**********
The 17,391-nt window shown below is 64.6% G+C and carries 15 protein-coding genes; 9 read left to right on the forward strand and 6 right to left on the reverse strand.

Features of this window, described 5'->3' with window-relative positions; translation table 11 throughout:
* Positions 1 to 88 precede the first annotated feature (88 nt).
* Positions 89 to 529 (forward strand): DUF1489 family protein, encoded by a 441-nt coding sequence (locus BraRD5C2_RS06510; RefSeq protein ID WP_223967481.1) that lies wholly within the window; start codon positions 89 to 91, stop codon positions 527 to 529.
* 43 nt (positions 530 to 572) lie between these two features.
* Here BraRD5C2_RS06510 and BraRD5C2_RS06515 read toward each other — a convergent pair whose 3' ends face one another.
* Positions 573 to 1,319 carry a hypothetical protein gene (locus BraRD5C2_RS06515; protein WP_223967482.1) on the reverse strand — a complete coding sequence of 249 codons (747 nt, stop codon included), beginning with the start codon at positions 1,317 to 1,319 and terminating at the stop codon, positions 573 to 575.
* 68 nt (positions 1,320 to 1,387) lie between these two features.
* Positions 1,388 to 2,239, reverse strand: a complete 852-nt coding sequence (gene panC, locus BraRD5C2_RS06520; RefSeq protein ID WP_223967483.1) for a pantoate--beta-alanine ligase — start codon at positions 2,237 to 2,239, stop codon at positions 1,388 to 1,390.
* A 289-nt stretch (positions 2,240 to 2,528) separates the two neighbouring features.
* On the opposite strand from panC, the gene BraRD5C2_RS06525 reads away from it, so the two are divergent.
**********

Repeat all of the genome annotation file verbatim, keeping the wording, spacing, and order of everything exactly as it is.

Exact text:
The 17,391-nt window shown below is 64.6% G+C and carries 15 protein-coding genes; 9 read left to right on the forward strand and 6 right to left on the reverse strand.

Features of this window, described 5'->3' with window-relative positions; translation table 11 throughout:
* Positions 1 to 88 precede the first annotated feature (88 nt).
* Positions 89 to 529 (forward strand): DUF1489 family protein, encoded by a 441-nt coding sequence (locus BraRD5C2_RS06510; RefSeq protein ID WP_223967481.1) that lies wholly within the window; start codon positions 89 to 91, stop codon positions 527 to 529.
* 43 nt (positions 530 to 572) lie between these two features.
* Here BraRD5C2_RS06510 and BraRD5C2_RS06515 read toward each other — a convergent pair whose 3' ends face one another.
* Positions 573 to 1,319 carry a hypothetical protein gene (locus BraRD5C2_RS06515; protein WP_223967482.1) on the reverse strand — a complete coding sequence of 249 codons (747 nt, stop codon included), beginning with the start codon at positions 1,317 to 1,319 and terminating at the stop codon, positions 573 to 575.
* 68 nt (positions 1,320 to 1,387) lie between these two features.
* Positions 1,388 to 2,239, reverse strand: a complete 852-nt coding sequence (gene panC, locus BraRD5C2_RS06520; RefSeq protein ID WP_223967483.1) for a pantoate--beta-alanine ligase — start codon at positions 2,237 to 2,239, stop codon at positions 1,388 to 1,390.
* A 289-nt stretch (positions 2,240 to 2,528) separates the two neighbouring features.
* On the opposite strand from panC, the gene BraRD5C2_RS06525 reads away from it, so the two are divergent.